If ever there was a moment for circumstances to fuel a big expansion of school choice in states, that moment is now—at least in theory.
With millions of children still shut out of closed school buildings due to the coronavirus pandemic, many parents have looked for months for different options to provide an education for their children. In the early weeks of 2021, lawmakers in nearly a third of the states have responded with bills intended to establish or expand on things like tax-credit scholarships and education savings accounts.
Bellwether states such as Arizona and Florida, which have large and long-established school choice programs as well as a history of pioneering new forms of choice, are considering proposals to increase such options this year, along with states that have less robust track records such as Idaho and Iowa. And more broadly, K-12 choice supporters see the possibility that, with enough tacit or active support from lawmakers, things like learning “pods” and microschools could take root and grow.
According to a count maintained by EdChoice, a research and advocacy group, 34 bills to expand private education options in some way had been introduced in 15 states as of the third week in January. This stands in contrast to the approach taken by Congress, which has so far ignored calls from the Trump administration and others to expand school choice in COVID-19 relief packages.
But that doesn’t necessarily mean that school choice will experience an uncomplicated, nationwide boom that endures.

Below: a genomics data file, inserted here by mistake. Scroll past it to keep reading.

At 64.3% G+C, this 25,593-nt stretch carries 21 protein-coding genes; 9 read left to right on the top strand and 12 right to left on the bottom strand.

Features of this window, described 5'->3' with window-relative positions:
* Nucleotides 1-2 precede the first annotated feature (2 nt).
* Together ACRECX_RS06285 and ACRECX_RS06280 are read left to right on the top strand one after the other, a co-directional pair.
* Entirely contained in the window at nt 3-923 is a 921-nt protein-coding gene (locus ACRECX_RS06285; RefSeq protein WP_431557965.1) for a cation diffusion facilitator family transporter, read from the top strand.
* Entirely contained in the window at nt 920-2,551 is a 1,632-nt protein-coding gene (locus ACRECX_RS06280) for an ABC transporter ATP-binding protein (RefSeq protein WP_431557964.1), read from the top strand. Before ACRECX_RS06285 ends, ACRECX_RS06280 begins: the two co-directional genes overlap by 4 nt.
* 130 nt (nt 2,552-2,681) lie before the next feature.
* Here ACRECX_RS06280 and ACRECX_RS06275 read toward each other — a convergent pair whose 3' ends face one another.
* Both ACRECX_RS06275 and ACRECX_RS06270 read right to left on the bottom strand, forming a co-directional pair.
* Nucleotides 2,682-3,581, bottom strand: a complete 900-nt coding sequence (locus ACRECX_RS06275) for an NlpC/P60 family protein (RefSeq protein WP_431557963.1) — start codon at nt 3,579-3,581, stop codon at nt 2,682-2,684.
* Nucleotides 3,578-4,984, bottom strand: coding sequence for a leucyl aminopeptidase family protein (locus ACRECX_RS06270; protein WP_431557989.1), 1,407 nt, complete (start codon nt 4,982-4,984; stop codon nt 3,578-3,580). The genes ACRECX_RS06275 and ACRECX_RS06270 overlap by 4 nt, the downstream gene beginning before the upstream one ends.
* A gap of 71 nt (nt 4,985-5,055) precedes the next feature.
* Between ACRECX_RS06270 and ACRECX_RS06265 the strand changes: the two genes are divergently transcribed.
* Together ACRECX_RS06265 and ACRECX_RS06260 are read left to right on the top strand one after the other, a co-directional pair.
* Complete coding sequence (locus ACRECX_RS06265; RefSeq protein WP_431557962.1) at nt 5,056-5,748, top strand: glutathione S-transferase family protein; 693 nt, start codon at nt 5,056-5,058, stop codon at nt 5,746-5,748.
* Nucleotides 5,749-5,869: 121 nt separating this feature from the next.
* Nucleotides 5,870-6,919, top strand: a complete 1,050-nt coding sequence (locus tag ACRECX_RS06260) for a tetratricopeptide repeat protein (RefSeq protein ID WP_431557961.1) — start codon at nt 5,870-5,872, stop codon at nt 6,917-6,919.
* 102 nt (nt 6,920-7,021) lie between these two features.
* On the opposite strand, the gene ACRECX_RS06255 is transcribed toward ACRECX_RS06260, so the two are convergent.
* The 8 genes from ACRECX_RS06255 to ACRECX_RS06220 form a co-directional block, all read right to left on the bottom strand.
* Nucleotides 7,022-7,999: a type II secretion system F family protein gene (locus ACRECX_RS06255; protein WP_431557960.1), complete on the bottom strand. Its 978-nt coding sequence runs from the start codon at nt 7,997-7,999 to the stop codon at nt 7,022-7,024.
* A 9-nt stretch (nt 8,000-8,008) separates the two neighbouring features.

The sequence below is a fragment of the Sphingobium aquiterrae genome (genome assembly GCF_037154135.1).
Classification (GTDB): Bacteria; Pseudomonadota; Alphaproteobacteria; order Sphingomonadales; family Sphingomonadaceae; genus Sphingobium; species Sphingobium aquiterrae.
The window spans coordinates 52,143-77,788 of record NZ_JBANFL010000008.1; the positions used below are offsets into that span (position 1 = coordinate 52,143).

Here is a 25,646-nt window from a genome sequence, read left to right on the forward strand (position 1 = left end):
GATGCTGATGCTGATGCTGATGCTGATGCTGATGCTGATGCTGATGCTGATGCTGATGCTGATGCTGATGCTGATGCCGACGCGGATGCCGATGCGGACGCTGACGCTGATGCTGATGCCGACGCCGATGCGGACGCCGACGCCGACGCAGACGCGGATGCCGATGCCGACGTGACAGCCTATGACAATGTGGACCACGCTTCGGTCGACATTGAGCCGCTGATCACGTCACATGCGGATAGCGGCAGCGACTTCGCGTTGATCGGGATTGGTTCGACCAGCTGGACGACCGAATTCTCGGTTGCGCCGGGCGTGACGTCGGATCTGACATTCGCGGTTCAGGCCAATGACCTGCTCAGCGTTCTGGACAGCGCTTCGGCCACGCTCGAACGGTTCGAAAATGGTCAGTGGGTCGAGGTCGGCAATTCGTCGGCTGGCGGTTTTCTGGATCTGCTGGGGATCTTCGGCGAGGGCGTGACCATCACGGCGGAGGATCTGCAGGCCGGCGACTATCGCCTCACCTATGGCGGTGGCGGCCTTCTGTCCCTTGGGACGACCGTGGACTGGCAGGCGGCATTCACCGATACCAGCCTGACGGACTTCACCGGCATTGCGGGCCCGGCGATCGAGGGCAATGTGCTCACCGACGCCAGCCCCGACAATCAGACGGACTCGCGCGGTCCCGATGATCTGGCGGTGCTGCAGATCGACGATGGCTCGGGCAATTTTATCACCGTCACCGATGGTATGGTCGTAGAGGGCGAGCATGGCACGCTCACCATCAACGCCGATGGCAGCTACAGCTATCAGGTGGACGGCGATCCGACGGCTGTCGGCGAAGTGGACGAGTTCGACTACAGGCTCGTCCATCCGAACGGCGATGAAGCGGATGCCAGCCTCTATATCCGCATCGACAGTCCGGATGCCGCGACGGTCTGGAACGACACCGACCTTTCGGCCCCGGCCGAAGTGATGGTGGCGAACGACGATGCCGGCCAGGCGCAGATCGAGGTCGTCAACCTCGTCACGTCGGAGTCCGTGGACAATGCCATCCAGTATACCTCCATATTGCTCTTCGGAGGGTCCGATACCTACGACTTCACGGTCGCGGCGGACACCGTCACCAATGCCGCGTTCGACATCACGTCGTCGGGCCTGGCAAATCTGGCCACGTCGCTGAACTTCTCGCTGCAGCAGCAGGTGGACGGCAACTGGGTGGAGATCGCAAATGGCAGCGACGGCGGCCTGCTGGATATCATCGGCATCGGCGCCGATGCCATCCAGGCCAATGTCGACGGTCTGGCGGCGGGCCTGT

For one thing, many of the proposed K-12 choice expansions are being considered in states that already offer one or more choice programs. That means that while the number of families taking advantage of new K-12 options in the coming months and years might grow, it’s not clear that this growth will break big new ground in states long resistant if not hostile to vouchers and ESAs.
It’s also uncertain to what extent these state-level plans will provide targeted help to families that will be unable to send their children to in-person instruction at their local public schools long before any of these bills become law.
In addition, the introduction of dozens of bills getting more attention because of the pandemic is no guarantee that they will be enacted. The increased prominence of the issue might, correspondingly, draw more skepticism or opposition.
Is it a groundswell or a mirage?
Nevertheless, fans of school choice (or more broadly, “education freedom,” as former Secretary of Education Betsy DeVos called it) see a pretty straightforward dynamic that will help their issue. In addition to traditional legislative measures, the interest in learning pods—which are informal groups set up by parents to help groups of students during school building closures—could be another source of energy for the movement.